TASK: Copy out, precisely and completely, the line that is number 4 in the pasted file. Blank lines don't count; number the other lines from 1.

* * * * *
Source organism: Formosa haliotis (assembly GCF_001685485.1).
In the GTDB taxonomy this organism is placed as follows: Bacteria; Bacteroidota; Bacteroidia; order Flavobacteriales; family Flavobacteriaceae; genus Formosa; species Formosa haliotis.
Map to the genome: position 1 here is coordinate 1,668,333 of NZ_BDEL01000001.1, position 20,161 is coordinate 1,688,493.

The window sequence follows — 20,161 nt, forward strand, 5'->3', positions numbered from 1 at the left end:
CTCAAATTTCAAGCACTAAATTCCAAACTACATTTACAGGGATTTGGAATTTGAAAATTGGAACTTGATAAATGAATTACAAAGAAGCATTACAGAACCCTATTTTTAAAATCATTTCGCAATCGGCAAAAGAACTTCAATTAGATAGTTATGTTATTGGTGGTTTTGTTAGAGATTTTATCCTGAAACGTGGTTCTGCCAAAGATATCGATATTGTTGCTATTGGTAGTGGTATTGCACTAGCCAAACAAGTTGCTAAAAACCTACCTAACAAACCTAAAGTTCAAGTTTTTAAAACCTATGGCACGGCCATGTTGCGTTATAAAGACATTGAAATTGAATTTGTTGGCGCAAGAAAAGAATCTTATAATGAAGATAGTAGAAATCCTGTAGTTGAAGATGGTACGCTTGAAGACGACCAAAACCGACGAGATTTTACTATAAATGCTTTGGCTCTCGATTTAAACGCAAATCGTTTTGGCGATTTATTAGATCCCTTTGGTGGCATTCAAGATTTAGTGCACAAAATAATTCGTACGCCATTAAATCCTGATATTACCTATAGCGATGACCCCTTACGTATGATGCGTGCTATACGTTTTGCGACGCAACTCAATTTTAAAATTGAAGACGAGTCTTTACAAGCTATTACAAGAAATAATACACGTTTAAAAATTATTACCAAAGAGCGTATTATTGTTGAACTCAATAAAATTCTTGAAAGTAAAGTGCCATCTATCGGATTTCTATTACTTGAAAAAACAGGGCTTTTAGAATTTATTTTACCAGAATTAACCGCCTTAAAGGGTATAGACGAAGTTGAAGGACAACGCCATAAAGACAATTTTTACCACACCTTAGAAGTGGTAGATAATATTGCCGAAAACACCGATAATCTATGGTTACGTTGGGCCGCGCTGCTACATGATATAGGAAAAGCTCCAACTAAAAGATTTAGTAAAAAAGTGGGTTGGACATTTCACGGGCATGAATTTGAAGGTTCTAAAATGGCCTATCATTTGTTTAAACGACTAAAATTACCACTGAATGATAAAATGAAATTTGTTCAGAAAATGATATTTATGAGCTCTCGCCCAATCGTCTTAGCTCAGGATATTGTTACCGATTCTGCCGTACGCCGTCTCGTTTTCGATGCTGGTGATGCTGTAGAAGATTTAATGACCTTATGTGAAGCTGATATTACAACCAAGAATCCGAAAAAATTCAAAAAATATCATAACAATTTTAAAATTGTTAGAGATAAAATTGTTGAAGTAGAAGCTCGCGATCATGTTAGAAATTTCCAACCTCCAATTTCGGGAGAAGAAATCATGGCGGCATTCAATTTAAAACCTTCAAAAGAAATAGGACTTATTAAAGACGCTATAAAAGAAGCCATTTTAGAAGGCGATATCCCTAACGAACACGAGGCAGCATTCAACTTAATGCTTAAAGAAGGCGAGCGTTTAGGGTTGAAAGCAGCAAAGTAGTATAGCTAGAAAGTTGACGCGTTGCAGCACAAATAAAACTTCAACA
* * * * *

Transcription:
The window sequence follows — 20,161 nt, forward strand, 5'->3', positions numbered from 1 at the left end: